Elegant Declines: Kimiko Date-Krumm and Andy Roddick at Wimbledon
When Andy Roddick turned pro in 2000, he reminded me of my tennis camp instructors — the guys who looked better under baseball caps and wore logos a little too large, the guys who smiled a little too broadly at the older female campers, who, in fairness, were only a year or two too young. Really, though, it’s the way Roddick cocks his racket on his backhand that makes me think of those clinics. His stroke is unusual, always considered his liability; his grip and set-up constrain him. But it’s exactly the backhand that I remember that our instructors, some decent junior players, would use to bludgeon the ball, showing off while we drank our water.
As campers we tried to hit our backhands like that, too, and we burdened our forehands with topspin. We mocked the pushers in our midst. Our instructors would call us into the net and tell us to shorten our backswings, to reverse our opponent’s power and block back the ball, to hit not with force but with angles, to be canny, to focus on our footwork and fitness. We’d pretend to agree. Then we’d return to the baseline and send our ground strokes into the back fence.
That was in 1996, the year Kimiko Date-Krumm retired. (Back then, she was just Kimiko Date. She later married the race car driver Michael Krumm.) She had pushed Steffi Graf that summer at Wimbledon, a semifinal match stretching over two soggy days. I disliked her. She was the kind of player I hated to play, the kind who knocked every ball back. She took the ball early with little half-swings; she scooted around the grass; she played percentages, sometimes hitting awkward and improvisational shots. She won the second set. Against Steffi Graf! Graf came back the next day and won the third, and I thanked God for English weather. To a girl who dreamed only of power, Date-Krumm’s style of tennis seemed ugly and old.
I long ago learned I was wrong. And who should help teach me this lesson but Andy Roddick?
Kimiko Date-Krumm lost to Venus Williams yesterday 6-7(6), 6-3, 8-6. By now you probably know this. You’ve probably heard that Date-Krumm is 40 years old, and that she had retired for 12 years. You’ve probably even heard something about the match — how Date-Krumm played a thrillingly retro style, chasing down balls that she had no business reaching, charging the net, hitting slices and drop shots and lobs. With a white Yonex racket and her flat abrupt strokes, she looked like an elderly club player facing her more powerful daughter, dominating her at times (doesn’t it always work like that?), but, in the end, succumbing to the superior server.
Tennis enthusiasts were ecstatic. Finally, a match that wasn’t merely a string of rallies. Finally, a match-up of different styles, different tactics, and canny play, in which the two players developed their points, playing tactical tennis instead of merely blasting each other off the court. Since I find some pleasure in watching players blast each other off the court — beauty in the big backswings, the range and fluidity of those strokes, the sheer athleticism — I’ve never been bothered by the decline of the old-school grass game. But it was a wonder to see Date-Krumm, and the way she turned defensive shots into aggressive ones.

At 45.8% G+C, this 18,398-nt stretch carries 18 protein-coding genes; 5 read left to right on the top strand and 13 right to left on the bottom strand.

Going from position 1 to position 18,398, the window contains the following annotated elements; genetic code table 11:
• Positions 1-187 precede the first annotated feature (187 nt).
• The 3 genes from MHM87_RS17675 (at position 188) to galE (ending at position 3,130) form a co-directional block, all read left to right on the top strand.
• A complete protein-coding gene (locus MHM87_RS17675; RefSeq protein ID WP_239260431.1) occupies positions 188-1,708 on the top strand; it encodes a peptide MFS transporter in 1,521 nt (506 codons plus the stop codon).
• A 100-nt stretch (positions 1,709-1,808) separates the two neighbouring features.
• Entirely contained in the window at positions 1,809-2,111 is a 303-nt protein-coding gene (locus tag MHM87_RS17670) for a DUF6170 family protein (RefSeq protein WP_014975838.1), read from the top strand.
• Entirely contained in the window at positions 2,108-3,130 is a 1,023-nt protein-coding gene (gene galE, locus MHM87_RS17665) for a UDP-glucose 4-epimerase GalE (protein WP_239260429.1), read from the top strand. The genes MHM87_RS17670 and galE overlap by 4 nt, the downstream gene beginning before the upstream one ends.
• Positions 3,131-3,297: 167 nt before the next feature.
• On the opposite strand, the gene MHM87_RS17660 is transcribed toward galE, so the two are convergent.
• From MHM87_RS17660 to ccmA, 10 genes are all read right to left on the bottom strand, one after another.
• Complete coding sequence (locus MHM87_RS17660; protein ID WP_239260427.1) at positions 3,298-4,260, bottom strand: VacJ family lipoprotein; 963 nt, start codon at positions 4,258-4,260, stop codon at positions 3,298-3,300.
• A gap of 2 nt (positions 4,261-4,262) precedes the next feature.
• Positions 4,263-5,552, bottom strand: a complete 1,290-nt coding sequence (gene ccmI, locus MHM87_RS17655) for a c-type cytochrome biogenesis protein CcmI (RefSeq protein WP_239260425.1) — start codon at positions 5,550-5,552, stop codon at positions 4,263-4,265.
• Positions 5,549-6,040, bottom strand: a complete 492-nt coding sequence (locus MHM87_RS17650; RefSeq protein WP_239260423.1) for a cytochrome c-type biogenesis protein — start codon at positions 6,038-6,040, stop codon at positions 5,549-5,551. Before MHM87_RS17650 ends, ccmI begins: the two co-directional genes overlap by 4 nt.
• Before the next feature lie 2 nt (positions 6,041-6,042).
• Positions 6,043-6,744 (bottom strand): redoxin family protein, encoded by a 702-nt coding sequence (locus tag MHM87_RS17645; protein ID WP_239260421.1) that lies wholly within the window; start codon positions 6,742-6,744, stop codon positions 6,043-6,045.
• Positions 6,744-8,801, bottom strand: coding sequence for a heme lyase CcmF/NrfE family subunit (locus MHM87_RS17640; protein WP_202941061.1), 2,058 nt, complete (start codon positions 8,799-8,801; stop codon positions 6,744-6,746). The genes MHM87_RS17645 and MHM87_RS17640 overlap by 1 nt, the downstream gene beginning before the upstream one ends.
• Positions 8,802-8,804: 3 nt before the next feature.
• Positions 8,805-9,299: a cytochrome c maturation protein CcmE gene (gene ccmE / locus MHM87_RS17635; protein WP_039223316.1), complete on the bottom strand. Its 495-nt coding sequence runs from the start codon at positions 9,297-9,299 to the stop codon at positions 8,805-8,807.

Later in the day, Roddick stepped onto Centre Court for his match against Victor Hanescu. It was a routine win for the American, 6-4, 6-3, 6-4, remarkable only for the near flawlessness of Roddick’s play. He had 15 aces and zero double faults, won 93 percent of his first serves, and had 39 winners against only six unforced errors. Not bad for a guy who’s struggled with injuries and illness, who’s generally seen as past his prime.
Few people talk about Andy Roddick anymore. To hear the chorus lamenting the sorry state of American tennis, you’d think there were no American men in the top ten at all. (Poor Mardy Fish, who is actually ranked a spot higher than Roddick, but who is best known for having lost a lot of weight.) Once he was number one; once he won the U.S. Open; once he nearly beat Roger Federer in the finals at Wimbledon. That loss, in 2009, was hard to bear. Roddick lost his serve only one time — but at 14-15 in the fifth set. Game over.
It’s always like that for Roddick against Federer. He plays his best, and no matter. No shame, either, in losing to one of the greatest players ever, but you feel for him. He might have won a couple more grand slams but for the Fed. Instead he’s known as a good player who doesn’t move all that well, and there’s that backhand. Getting old, too. After 2009, he faded out of view.
But something was happening all the while. He became… if not elegant, then somehow classy. He’s become a more tactical player, adjusting his game, attacking when called for, playing it safe at other times. He developed a backhand slice, a defensive shot. When his massive serve began to fall off just a little, he adjusted it — even though it was still one of the best in the game. His serve is a strange and lovely motion, abbreviated and sudden, a catapult sprung.
Louisa Thomas is the author of Conscience: Two Soldiers, Two Pacifists, One Family — A Test of Will and Faith in World War I.